Google's Schmidt: Android To Remain Open, No Special Treatment for Motorola

South Korea is home to Samsung, which in the third quarter outpaced competitors to become the world’s leading handset manufacturer. It’s also home to LG Electronics, another leading maker of Android-based smartphones and tablets.

Schmidt sought to soothe the concerns of manufacturers that bank on the Android software. Partners have been on edge since Google revealed its plans to purchase Motorola Mobility for $12.5 billion in August. The pending acquisition has raised anxieties that Google could become a rival to other Android handset makers, putting their access to the Android platform in jeopardy.

"In general, with all of our partners, we told them that the Motorola deal will close and we will run it sufficiently and independently, that it will not violate the openness of Android...we're not going to change in any material way the way we operate," Schmidt said in a press conference in Seoul Tuesday.

Google’s move to acquire Motorola Mobility, which was spun off from the larger Motorola last January, was an attempt to protect itself and partners against attacks from rivals Apple and Microsoft in an ongoing patent war. Both Microsoft and Apple have been taking action against Google, claiming that the Android operating system infringes on multiple patents.

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With the Motorola acquistion, Google will add 17,000 patents to its war chest to defend against patent suits. In September, for example, Google gave partner HTC nine patents to slap an infringement suit against its smartphone foe, Apple.

The free, open-source Android operating system now dominates the U.S. smartphone market at 48 percent, according to data from Nielson. Apple’s iPhone is in second place with 28 percent, while RIM’s Blackberry and Microsoft's Windows-based smartphones trail at 18 and 7 percent.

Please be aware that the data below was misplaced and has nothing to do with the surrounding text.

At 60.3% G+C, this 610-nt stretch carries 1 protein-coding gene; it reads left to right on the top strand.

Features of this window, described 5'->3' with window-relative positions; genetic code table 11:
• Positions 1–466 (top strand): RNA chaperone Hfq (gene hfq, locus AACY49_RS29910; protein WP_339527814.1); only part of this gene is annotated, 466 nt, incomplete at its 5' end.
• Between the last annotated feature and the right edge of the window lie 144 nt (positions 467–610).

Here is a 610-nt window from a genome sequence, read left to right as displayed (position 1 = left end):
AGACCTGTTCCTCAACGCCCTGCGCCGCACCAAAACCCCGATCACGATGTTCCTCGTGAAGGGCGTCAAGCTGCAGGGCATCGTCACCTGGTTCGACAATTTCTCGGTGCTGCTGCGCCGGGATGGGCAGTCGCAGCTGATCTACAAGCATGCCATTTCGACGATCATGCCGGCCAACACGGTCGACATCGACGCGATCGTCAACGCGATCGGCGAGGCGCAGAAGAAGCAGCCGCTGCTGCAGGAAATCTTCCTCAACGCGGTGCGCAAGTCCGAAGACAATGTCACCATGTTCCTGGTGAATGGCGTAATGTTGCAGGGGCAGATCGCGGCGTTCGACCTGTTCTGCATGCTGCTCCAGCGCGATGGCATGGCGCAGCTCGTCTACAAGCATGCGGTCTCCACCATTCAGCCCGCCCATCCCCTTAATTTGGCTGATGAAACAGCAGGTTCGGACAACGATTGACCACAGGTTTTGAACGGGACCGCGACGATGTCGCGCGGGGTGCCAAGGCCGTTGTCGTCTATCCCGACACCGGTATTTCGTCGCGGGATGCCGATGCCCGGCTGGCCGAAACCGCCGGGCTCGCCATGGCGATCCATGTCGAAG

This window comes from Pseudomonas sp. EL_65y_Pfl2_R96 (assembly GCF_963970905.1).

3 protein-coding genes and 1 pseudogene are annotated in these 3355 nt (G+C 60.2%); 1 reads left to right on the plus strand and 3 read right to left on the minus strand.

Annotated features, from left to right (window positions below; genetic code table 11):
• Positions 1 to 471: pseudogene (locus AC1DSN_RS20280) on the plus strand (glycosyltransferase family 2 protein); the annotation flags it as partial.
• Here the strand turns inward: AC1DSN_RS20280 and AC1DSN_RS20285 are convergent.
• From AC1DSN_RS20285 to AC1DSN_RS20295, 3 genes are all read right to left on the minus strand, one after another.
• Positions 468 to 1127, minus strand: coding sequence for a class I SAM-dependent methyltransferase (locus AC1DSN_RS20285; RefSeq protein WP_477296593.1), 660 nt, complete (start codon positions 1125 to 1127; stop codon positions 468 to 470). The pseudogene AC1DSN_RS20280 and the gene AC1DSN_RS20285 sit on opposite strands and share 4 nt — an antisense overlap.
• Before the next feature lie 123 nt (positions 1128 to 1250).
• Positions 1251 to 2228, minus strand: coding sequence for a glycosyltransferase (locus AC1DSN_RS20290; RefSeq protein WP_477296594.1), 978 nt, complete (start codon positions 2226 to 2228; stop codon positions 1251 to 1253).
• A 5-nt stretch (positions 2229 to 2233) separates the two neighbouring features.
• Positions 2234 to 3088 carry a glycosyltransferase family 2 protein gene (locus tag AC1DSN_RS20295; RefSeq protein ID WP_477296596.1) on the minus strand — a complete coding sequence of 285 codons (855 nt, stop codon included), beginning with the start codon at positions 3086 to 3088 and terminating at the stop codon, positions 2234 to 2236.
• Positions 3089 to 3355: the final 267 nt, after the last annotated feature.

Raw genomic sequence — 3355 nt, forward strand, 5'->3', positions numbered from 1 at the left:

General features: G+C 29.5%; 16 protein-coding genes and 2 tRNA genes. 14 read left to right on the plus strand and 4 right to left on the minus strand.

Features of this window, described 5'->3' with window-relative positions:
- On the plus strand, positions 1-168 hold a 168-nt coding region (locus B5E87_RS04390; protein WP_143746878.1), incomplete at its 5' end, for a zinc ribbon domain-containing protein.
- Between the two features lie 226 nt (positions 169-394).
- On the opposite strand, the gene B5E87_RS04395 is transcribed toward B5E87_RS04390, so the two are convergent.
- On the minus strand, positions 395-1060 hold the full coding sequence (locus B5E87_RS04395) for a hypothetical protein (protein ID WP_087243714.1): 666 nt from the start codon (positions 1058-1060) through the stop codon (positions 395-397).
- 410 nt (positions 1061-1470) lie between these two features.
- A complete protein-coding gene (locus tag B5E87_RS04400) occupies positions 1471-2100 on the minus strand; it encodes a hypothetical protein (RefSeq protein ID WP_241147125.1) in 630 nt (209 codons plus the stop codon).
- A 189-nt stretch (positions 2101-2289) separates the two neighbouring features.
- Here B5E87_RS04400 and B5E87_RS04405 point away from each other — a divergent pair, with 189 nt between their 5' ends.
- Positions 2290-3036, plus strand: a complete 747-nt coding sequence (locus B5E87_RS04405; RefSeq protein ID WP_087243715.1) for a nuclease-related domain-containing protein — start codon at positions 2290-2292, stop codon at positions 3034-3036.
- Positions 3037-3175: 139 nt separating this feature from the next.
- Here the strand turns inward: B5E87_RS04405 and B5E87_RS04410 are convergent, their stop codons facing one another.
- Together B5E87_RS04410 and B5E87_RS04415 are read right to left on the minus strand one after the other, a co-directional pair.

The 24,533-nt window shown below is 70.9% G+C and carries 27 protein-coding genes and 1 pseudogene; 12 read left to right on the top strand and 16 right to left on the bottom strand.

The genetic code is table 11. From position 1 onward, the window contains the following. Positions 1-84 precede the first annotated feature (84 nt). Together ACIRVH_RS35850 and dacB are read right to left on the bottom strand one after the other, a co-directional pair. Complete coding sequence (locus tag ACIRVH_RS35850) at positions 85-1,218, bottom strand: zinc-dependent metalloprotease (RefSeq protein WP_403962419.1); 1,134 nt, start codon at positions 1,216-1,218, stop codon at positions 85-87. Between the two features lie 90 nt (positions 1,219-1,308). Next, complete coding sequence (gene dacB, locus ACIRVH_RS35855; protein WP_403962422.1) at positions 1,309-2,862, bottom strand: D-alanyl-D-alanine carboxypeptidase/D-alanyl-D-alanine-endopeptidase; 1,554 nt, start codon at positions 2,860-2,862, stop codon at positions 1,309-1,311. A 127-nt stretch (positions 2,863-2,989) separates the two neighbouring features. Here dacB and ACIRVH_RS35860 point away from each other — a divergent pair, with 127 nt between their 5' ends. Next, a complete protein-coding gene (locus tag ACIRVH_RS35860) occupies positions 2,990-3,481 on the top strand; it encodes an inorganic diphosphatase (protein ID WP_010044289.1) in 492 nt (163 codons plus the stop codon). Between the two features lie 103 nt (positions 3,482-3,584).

In September, Samsung entered into a patent-sharing settlement with Microsoft, agreeing to pay Microsoft royalties for its Android-based smartphones and tablets, and to work with Microsoft to develop products based on its operating system.

Addressing questions about Microsoft’s litigious moves against Android partners, Schmidt hit back, saying: "Microsoft is not telling the truth on this issue, and they are using tactics to scare people because they are scared of the success of Android."

Apple’s recently deceased founder Steve Jobs vowed to “destroy” the Android platform, and in the final months of his life filed ten suits in six countries seeking to block Android sales.

Schmidt declined to comment on statements made by Jobs in a recently released biography about the Apple founder but said that "the Android effort started before the iPhone effort."

This was Schmidt’s second visit to South Korea, where he met with executives from Samsung, LG Electronics, and also regional mobile carriers SK Telecom, KT Corp and LG Uplus. He also met with South Korean president Lee Myung-bak.

Schmidt will also visit Beijing and Taipei on his tour of Asia.